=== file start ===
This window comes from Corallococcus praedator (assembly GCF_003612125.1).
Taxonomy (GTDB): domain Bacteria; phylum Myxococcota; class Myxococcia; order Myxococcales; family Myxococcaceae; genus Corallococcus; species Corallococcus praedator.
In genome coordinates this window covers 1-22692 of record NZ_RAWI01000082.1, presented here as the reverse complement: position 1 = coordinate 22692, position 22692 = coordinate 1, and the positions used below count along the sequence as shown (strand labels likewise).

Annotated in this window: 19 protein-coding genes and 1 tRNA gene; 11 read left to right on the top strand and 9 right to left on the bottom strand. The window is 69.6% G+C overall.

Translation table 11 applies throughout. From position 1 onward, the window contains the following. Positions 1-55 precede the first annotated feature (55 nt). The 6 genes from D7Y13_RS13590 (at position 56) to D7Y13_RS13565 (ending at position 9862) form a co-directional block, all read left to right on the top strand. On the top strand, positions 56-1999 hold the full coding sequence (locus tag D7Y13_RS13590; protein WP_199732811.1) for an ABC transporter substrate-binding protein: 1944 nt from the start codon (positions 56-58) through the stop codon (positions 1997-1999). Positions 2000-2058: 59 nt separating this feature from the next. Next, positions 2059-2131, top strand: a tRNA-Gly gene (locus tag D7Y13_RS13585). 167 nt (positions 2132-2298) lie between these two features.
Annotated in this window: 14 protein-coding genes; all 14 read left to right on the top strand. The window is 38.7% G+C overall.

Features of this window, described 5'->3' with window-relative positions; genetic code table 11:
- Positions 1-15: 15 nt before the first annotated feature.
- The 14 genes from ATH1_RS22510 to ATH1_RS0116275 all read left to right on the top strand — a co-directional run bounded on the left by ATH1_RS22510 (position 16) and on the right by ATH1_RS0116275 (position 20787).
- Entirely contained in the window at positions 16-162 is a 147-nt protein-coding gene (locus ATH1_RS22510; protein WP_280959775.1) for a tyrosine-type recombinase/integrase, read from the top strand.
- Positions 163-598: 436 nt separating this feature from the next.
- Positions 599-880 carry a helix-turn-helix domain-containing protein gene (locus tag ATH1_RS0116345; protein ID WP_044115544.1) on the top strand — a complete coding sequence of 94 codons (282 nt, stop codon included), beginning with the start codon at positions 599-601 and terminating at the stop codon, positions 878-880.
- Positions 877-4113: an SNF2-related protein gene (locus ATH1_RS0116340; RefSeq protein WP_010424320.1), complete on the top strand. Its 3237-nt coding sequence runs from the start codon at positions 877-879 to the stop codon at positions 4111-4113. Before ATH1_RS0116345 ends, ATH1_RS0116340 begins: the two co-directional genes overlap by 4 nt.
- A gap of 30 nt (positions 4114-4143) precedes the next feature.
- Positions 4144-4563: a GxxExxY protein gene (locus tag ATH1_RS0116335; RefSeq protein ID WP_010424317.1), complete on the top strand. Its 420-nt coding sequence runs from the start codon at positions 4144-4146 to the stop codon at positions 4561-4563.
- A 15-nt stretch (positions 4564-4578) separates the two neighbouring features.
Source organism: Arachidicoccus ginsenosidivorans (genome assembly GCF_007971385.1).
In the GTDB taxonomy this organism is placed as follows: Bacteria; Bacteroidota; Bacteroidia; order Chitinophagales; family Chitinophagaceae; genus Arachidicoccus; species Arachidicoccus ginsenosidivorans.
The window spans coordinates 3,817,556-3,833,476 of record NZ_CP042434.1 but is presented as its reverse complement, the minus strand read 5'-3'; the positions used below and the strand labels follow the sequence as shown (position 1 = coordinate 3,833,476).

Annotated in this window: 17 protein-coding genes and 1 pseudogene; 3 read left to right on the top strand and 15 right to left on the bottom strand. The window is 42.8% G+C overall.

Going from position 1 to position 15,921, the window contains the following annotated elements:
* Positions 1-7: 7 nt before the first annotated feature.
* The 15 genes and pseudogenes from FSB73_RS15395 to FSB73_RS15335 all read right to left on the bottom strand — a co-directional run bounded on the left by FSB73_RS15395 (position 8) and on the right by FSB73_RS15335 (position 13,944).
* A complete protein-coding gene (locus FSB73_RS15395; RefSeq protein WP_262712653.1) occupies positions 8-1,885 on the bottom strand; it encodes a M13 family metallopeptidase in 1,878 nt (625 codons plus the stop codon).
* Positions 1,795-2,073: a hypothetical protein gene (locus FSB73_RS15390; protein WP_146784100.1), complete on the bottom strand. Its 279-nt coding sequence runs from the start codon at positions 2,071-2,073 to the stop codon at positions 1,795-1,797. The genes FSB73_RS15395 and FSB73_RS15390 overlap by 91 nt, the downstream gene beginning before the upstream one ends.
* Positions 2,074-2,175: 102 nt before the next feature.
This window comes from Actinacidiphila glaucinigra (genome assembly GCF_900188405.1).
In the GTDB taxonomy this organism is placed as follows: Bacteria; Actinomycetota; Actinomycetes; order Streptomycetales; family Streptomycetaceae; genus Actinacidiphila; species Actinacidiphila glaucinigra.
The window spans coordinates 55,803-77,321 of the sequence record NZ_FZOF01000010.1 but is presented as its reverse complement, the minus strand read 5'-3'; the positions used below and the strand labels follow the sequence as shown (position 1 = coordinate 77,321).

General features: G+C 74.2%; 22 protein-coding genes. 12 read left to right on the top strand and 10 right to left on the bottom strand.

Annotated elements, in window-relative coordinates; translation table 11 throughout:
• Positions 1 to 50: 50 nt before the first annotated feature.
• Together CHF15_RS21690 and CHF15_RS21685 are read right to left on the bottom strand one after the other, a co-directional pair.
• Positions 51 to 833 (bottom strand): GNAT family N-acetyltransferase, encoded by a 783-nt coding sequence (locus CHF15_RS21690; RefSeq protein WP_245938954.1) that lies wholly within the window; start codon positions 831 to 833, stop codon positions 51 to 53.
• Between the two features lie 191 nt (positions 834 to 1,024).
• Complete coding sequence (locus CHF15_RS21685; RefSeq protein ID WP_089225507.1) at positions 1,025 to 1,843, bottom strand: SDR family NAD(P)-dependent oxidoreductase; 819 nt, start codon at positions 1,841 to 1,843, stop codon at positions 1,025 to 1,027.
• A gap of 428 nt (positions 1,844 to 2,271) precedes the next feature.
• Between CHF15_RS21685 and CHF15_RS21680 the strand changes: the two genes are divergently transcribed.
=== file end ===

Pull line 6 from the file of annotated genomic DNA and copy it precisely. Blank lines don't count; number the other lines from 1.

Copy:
Annotated in this window: 14 protein-coding genes; all 14 read left to right on the top strand. The window is 38.7% G+C overall.